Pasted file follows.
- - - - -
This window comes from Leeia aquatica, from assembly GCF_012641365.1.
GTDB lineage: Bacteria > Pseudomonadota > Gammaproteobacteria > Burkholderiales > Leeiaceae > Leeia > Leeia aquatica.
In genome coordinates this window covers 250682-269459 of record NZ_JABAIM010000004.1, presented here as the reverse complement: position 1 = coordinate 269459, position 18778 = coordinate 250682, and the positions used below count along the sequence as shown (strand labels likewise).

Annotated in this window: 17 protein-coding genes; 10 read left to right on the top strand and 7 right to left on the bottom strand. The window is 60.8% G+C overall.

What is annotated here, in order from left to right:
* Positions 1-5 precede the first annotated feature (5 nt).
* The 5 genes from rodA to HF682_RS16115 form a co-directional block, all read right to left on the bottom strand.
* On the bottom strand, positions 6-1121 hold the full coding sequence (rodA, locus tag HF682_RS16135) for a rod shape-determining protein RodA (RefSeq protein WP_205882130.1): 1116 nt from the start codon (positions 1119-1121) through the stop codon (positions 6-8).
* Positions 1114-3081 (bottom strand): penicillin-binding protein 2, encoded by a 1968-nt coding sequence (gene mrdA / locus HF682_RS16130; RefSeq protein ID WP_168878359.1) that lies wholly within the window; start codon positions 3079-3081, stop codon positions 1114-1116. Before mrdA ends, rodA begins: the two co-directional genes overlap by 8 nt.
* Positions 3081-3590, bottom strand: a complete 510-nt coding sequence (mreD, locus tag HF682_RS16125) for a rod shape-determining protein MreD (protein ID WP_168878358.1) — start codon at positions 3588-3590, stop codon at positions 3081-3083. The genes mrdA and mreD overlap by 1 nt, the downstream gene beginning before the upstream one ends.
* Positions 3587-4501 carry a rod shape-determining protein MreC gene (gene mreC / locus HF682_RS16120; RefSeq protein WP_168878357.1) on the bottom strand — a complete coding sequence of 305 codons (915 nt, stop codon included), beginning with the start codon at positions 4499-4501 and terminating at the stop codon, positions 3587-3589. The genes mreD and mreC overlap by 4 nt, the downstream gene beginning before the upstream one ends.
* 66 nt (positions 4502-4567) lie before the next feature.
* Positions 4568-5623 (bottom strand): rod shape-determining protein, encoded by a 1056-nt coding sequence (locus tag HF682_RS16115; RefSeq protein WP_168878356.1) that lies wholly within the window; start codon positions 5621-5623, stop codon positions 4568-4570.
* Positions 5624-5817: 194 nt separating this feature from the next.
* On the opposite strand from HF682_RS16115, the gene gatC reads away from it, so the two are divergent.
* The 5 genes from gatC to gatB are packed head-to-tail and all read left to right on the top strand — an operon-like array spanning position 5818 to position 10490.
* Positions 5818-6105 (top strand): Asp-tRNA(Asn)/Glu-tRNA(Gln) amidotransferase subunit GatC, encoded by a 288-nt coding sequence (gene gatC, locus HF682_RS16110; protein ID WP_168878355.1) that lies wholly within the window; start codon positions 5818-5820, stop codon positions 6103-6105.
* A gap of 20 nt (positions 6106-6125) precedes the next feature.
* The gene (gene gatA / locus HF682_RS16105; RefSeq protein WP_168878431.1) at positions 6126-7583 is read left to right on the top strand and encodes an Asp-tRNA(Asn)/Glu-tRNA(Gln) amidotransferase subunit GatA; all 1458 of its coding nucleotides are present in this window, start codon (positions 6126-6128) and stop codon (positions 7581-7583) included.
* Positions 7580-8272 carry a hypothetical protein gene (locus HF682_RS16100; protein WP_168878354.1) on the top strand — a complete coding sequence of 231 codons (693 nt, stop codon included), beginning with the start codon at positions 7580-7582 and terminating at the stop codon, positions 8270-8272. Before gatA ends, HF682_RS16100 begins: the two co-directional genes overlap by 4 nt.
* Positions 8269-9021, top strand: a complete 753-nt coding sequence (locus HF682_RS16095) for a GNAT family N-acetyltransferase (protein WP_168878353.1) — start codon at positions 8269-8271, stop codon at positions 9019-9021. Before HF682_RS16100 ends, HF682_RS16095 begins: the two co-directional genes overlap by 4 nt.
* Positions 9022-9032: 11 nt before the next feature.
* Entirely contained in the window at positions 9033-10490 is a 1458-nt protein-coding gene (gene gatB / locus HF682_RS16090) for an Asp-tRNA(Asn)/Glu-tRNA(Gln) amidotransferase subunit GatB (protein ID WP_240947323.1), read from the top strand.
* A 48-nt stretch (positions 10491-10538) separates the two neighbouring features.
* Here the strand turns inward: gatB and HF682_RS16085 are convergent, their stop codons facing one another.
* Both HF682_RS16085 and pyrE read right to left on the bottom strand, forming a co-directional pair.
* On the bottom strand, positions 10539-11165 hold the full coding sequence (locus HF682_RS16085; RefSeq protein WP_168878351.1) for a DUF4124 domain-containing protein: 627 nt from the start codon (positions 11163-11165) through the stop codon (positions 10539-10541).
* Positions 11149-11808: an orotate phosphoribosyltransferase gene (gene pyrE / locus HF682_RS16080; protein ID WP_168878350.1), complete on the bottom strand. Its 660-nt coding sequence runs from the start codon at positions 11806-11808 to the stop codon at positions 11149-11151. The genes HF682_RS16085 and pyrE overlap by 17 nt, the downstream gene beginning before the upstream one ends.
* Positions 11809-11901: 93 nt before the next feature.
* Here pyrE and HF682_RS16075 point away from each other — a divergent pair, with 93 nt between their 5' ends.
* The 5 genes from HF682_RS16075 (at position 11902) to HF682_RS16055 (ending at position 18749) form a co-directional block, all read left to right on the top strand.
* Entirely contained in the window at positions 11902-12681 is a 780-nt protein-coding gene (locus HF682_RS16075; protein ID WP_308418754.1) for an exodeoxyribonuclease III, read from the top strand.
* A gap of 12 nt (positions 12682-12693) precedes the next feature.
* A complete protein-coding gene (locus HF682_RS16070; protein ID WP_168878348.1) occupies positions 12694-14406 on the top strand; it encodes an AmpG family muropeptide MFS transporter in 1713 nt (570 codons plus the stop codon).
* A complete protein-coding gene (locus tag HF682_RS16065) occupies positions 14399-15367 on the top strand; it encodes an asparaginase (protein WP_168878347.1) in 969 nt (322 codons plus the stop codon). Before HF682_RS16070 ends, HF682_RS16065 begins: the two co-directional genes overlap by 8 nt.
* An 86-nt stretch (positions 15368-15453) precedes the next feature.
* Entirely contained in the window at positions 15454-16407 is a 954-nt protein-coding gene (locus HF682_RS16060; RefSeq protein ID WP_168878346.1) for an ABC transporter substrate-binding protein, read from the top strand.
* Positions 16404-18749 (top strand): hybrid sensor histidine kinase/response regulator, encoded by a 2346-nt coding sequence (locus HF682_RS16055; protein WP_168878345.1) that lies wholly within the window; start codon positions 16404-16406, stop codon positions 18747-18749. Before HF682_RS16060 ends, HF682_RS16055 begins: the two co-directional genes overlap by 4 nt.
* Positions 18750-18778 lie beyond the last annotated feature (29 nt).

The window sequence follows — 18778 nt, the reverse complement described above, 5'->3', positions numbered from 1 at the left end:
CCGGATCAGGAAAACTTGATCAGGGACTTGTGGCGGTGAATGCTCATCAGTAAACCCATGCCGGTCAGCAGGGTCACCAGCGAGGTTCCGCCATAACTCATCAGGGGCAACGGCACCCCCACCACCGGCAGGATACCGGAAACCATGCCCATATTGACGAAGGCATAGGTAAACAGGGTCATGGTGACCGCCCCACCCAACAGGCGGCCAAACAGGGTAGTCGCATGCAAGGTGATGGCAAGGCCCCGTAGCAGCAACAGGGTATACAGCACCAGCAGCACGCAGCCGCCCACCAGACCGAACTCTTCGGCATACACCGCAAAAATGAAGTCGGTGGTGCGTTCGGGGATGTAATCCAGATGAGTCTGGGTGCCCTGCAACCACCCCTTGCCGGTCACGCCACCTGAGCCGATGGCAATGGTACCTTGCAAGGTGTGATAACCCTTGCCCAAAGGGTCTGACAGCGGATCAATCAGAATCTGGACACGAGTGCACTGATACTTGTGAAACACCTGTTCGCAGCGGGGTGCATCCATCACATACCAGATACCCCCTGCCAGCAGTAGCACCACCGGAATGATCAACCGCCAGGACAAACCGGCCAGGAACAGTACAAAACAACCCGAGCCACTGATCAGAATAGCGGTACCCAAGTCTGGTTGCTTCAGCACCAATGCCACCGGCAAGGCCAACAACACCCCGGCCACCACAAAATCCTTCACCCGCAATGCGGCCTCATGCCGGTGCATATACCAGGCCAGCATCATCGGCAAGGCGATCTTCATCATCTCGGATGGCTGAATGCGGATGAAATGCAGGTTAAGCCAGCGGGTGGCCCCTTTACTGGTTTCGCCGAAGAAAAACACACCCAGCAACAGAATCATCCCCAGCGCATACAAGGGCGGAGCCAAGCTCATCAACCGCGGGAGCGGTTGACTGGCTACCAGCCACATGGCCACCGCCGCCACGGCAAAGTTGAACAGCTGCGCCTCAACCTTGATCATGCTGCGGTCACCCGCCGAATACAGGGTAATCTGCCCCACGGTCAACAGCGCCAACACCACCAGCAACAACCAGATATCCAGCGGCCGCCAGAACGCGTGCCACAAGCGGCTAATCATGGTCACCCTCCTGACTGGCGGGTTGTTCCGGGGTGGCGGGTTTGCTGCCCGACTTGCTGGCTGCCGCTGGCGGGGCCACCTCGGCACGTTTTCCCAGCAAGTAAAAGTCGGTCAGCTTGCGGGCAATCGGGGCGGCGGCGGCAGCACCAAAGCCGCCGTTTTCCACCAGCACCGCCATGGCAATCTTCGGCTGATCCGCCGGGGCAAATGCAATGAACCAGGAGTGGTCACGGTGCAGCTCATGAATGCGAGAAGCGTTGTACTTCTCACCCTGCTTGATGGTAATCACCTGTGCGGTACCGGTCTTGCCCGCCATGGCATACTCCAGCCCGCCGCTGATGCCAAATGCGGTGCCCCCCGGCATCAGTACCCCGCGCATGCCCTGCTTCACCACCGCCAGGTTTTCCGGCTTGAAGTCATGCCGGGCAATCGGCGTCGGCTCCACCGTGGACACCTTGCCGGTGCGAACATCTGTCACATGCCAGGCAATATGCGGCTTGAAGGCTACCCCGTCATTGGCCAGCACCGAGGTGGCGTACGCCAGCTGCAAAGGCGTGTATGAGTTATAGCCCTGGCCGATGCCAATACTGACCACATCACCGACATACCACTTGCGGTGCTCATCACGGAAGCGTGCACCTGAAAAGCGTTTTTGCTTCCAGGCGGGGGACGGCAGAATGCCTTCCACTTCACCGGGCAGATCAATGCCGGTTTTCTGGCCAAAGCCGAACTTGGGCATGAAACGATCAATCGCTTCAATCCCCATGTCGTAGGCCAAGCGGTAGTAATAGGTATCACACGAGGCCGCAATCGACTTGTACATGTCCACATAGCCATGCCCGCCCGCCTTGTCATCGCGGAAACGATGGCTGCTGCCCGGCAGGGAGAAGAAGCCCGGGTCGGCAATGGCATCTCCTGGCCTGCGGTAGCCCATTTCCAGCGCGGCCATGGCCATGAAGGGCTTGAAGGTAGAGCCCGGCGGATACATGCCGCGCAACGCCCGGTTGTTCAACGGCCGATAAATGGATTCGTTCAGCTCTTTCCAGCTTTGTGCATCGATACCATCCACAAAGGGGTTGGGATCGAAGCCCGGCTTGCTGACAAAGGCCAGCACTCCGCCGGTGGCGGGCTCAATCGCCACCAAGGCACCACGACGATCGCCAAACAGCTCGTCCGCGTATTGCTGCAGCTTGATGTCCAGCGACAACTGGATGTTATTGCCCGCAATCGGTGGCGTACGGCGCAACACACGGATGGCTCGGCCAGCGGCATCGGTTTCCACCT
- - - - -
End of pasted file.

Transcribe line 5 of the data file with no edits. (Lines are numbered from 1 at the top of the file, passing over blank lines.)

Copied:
What is annotated here, in order from left to right: